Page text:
What is an executor of a will? The executor of a will is responsible for carrying out the wishes of a person after they die. The role of the executor is to manage the estate within the terms of the Will and protect the assets of the estate. They are obligated to engage in the due administration of the estate. Choosing an executor carefully and wisely is very important.
Enormous obligations are cast upon the executor of a will to gather in the estate, pay all testamentary debts and expenses and to distribute the estate in a correct and legal way. The duties of an executor can be complex and demanding and require an understanding of the law, tax and accounting requirements. It is not a job for the fainthearted – or the dishonest.
What does the executor of a will have to do?
It is a serious and time-consuming task to be an executor of a will. The first thing that an executor (or the executors) need to do is to apply for a grant of probate. Probate is the process of managing the estate and assets of a deceased person. A grant of probate is an order of the court that the executor named in the deceased person’s will is entitled to administer the estate. A grant of probate is also the court’s official recognition that the will is valid under the law. A grant of probate is usually required for the executor to go ahead with the administration of the deceased’s estate. Applying for probate can be complicated, so it is better to seek legal help to do so.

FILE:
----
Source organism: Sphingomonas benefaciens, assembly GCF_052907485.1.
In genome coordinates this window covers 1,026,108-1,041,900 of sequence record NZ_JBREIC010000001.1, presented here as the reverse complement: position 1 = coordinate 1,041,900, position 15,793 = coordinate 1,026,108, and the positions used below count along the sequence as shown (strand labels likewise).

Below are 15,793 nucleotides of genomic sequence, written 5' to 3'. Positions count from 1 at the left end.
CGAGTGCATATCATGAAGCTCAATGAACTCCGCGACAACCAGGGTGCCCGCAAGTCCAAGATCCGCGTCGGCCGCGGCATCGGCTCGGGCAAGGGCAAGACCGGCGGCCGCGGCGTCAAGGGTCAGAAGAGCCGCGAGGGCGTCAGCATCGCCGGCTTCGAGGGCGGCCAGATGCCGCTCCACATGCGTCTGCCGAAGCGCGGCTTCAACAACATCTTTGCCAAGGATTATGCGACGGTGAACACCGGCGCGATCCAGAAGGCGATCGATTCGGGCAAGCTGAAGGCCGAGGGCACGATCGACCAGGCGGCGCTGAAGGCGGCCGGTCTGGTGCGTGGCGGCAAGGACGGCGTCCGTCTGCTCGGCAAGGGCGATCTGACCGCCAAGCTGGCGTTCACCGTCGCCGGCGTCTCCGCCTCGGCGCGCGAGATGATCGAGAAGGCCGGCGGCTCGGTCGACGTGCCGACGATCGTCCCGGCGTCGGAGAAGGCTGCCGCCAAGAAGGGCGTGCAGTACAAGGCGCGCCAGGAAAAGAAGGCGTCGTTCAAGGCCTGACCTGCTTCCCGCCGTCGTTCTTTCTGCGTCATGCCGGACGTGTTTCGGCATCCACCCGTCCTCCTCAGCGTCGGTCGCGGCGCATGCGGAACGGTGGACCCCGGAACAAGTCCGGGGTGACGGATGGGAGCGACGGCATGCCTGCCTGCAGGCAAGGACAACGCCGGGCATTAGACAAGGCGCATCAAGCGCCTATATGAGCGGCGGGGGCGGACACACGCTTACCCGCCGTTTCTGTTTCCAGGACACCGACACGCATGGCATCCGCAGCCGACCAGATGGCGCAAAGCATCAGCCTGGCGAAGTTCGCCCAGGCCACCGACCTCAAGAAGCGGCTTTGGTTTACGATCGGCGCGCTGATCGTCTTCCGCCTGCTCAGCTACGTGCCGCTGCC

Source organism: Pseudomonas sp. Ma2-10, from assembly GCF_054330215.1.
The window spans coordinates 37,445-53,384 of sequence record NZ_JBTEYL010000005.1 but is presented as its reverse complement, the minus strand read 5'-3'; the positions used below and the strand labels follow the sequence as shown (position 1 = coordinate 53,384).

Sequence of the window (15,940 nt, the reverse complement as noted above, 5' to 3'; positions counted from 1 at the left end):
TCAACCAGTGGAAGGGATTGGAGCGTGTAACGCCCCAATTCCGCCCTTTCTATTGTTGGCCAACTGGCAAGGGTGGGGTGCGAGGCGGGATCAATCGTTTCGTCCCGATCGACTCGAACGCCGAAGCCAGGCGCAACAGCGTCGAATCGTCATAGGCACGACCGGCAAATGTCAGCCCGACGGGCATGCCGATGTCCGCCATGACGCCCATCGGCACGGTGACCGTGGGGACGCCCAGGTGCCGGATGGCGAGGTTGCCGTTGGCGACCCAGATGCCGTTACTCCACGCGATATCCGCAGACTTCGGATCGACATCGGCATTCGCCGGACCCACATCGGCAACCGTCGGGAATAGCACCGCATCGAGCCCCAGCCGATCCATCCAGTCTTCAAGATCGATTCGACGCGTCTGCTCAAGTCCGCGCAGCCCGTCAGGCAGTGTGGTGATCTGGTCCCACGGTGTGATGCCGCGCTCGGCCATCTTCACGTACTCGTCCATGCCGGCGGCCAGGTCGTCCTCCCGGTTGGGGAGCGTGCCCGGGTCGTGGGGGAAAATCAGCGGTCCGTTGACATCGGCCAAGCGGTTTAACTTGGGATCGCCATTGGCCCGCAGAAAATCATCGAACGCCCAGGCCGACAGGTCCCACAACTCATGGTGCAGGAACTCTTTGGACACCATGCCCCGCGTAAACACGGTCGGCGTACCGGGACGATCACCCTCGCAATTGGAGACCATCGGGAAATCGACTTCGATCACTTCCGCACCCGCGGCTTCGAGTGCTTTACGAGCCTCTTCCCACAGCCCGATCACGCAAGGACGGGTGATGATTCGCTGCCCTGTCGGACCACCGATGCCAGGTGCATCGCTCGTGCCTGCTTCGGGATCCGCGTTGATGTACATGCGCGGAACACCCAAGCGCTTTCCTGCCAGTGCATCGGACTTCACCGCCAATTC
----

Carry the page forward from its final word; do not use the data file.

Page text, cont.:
After a Grant of Probate is obtained, the executors are bound to gather in the estate. This term means that the assets owned by the deceased person must be placed in the legal name of the estate. For example, a bank account owned by John Smith would be placed in the name of the executor on behalf of the estate of John Smith.
Some of the other duties of an executor of a will may include:
- making funeral arrangements
- locate the Will and notify all of the beneficiaries
- checking and protecting assets – making sure they are insured
- collect any valuables and income
- pay any debts from the estate and consider any liabilities
- prepare and lodge tax returns
- prepare financial statements
- distributing the estate in accordance with the Will
- bringing and defending any legal proceedings on behalf of the estate
Who do I choose to be an executor?
The role of executor is important, therefore it’s crucial to nominate the right person for the job. In Australian Law you can nominate up to four executors in your Will. There can be advantages to having more than one executor nominated to help fulfill the task, but it’s not always smooth sailing. When two can work together well and share the load it can be excellent, but it is better to have one do it well if you are thinking of naming an extra just to avoid hurt feelings.